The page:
If you don’t know the importance of a great domain name yet, then you’ve been missing out. Domain names send a message and set the tone for your brand and your business. Not only that, selecting the right one can be quite lucrative both in practice and if you ever decide to sell it.
That doesn’t mean just anything will work however, there are a number of dos and don’ts when it comes to creating a domain name. If you want a truly great one that will make your brand recognizable, you’ll want to follow some of the key strategies that we’re going to go over here in this guide.
Not only tell you about the most expensive domains ever sold, but we’re also going to enlighten you on just what makes them great, and how to capture some of that greatness for yourself so that you too can make the most of the internet.
Domains do more than just name your website, they represent your brand, your products, and your intentions as a business. Creating a great domain name is more than just picking something catchy that folks can remember, though that is part of it in some cases.
Your first consideration should be the top-level domain (TLD) you choose. You may already know this, but TLDs have a trust hierarchy to them. Not only is there a trust hierarchy, but there is less recognition the further you go down the list of top-level domains.
Knowing which ones are the most trusted and recognizable by users is likely your first step to creating an outstanding domain name of your own.
The top of the TLD heap in the United States is the .com domain. While other countries typically use a shortened abbreviation of their country’s name, such as .jp for Japan and .ca for Canada, for some strange reason, that trait never took in the United States. This means that if you’re looking for the most trustworthy and recognizable top-level domain you can get, then .com is the one you look for first.
The hierarchy of trust trends downward from there in the United States, but if you’re looking to do business in another country, such as China for instance, then you want a domestic domain to facilitate marketing and growth in that market. It can be tougher for U.S. websites to rank in other countries, particularly those where search engines perform differently than the Google we are all used to.
The best domains are usually .com domains but all is not lost if you cannot get one. Just be mindful that the further down the list of TLDs you go, the less trustworthy they are considered. Some industry-specific TLDs like .tv fair well because they are relevant to the business or entity they are attached to. This is similar to the domains .org and .edu which are tied to specific entities.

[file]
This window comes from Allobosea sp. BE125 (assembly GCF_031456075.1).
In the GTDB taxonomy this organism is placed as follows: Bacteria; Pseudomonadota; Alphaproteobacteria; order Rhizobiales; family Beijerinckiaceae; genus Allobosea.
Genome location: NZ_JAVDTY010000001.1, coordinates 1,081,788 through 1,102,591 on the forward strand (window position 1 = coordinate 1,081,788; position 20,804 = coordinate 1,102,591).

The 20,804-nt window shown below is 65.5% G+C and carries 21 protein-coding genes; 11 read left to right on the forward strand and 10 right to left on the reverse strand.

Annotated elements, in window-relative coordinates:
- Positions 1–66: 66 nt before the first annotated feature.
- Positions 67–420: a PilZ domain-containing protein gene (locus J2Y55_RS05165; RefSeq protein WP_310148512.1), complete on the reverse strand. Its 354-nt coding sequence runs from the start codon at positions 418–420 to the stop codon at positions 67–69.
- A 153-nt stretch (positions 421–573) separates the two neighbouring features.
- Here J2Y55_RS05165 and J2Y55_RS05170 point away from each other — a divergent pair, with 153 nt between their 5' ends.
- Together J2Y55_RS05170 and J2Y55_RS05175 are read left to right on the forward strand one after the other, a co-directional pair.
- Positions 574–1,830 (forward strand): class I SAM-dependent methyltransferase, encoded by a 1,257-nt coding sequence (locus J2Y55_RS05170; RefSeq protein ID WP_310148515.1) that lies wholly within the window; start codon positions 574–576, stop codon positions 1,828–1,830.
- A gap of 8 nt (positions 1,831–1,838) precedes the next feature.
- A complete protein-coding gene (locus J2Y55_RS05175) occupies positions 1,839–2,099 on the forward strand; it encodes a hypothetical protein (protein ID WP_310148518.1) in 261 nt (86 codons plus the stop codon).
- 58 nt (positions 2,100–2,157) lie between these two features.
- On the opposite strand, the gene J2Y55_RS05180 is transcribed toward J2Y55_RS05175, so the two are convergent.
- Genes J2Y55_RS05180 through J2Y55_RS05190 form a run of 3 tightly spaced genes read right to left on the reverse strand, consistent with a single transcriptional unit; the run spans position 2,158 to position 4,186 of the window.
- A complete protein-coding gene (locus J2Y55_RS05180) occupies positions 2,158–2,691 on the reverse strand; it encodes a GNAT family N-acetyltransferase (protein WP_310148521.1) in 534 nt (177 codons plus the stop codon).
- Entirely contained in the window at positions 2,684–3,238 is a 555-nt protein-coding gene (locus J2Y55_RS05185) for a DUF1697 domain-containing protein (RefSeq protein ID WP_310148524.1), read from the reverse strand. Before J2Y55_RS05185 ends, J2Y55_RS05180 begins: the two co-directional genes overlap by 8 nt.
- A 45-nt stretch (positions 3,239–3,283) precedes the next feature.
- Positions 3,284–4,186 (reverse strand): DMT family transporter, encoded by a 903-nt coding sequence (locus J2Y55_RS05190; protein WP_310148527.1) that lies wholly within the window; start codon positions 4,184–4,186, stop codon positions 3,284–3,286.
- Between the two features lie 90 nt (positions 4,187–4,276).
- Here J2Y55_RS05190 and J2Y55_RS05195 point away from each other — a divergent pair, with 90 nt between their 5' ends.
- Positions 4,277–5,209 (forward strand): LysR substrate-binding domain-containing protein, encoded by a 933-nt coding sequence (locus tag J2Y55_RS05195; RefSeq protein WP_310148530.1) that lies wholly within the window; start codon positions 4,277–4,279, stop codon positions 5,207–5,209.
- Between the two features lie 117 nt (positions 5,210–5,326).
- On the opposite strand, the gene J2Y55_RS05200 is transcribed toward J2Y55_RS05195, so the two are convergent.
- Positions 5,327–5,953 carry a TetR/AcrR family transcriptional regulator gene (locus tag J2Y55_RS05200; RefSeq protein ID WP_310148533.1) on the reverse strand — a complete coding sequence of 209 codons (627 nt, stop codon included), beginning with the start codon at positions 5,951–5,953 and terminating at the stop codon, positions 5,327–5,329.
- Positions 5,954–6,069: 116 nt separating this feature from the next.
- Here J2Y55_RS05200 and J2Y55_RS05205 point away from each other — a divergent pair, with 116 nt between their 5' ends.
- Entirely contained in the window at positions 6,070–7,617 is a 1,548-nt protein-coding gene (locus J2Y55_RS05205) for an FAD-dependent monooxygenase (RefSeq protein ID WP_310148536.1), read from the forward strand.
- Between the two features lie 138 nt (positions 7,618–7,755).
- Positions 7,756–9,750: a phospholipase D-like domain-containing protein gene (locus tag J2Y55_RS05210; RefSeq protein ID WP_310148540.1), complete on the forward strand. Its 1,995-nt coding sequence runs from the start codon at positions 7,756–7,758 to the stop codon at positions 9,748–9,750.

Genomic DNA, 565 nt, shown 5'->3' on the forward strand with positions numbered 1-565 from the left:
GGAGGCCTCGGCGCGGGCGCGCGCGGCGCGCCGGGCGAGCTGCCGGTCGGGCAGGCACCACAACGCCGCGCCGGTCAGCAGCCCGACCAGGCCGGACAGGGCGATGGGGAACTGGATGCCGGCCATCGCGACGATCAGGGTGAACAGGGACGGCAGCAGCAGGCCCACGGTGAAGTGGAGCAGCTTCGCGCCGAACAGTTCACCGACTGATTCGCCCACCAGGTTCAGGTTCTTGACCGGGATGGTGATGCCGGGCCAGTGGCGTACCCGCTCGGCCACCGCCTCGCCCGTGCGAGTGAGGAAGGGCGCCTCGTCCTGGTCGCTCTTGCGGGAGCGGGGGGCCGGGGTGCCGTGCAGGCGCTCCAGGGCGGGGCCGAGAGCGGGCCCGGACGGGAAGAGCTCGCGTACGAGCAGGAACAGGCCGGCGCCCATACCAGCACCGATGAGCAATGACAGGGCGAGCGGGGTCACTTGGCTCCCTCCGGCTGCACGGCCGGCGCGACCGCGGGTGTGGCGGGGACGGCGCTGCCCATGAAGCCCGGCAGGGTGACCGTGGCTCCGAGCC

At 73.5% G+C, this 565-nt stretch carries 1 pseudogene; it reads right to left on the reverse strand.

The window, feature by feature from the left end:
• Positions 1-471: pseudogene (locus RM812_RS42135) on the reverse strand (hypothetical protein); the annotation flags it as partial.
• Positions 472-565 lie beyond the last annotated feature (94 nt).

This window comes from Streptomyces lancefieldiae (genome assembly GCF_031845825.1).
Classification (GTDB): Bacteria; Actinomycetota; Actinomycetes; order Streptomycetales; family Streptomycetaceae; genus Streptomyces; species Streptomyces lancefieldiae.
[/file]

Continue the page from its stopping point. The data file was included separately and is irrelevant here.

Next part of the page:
Like we’ve talked about, the name you choose matters a lot in terms of whether your domain has value. It has to be easy to remember, relevant and relatable. It must also do this in as few characters as possible.
Think of it from a logical perspective using real-world examples. Google is only six letters (not including the TLD) your bank, social media, and other things are all under ten characters. There’s a valid reason behind this.
Users don’t want long complicated names, they want things that are easy to remember and that signify something to them. You wouldn’t name your website antidisestablismentarianism.com and expect folks to remember it or want to type it into a search bar either.
Users don’t like special characters either. The rule of thumb is simple words that have meaning and are ten letters or less. If you can stick to this formula and still display your brand, then you’re on track to having a great domain name like the ones on our list later in this guide.
Your domain name can be considered something of a signifier of what you do. Say, for instance, that you sold shoes, if you owned the domain shoes.com, chances are this would be a popular domain, it would be valued highly, and more importantly, people would know exactly what they are getting when they click.
However, if you sell tires and you own shoes.com then you might want to consider selling that domain, because not only is it not on-brand for your business, you’re likely to wind up with some seriously confused and aggravated users. When we say “on brand”, we mean, relevant to what you do. If you can’t get a name that says exactly what you do in a word, then another descriptor may work too. For example, to go back to shoes, if you can’t get shoes.com then you can try other synonyms such as footwear.com. This still gets the point across of what you do, it ticks the box of ten letters, and it’s easy to remember.
We probably don’t need to say this, but we will anyway, check before you register. No, we’re not talking about hotel check-in, we’re talking about registering your domain name. Just because a particular name isn’t taken under a particular TLD doesn’t mean it isn’t a copyrighted brand name that someone else is using.
Companies will often trademark terms related to their business without actually establishing a domain name associated with it. Do your homework and don’t infringe on anyone else’s rights in the process of building your brand. A trademark fight is not something a business wants to deal with.
For this list, we’re ranking them by the actual dollar amount they sold for, not for how good or bad the name is. Along with each name, we’ll describe why it sold for that amount.
Yes, you are in fact reading that right. A single domain name sold for almost half a billion dollars in 2007. While this number is arguably quite absurd in its own right, the domain was originally purchased in 1999, right in the middle of the .com boom for a hefty $7.5 million.
The reason for the exponential increase in price is due to the fact that two very large companies attempted to buy the domain name after it was originally purchased in ‘99. Although the purchaser may have had second thoughts after the purchase considering they filed bankruptcy just two years later.
The generality of the domain means that it could potentially draw in traffic from anywhere on the web and could be tied to any sort of business. While this isn’t a typical branding strategy, we could see how a domain like this used in the right way could have loads of value.
When we talk about genius marketing strategy, this is what we mean. This domain was purchased by the owner of VEGAS.com in an effort to drive all possible travel-related traffic to one of the two sites.
The purchase was made by a travel agency for Las Vegas and the initial payment to the domain holder was $12 million with payments continuing for the balance until 2040.
While we can’t explain the actual dollar amount, the fact that one entity now controls pretty much all of the search traffic for a particular city is a smart move from a marketing and branding standpoint. Now whenever a user searches Vegas or Las Vegas, either domain will pop in the SERP, which is what the buyer wanted.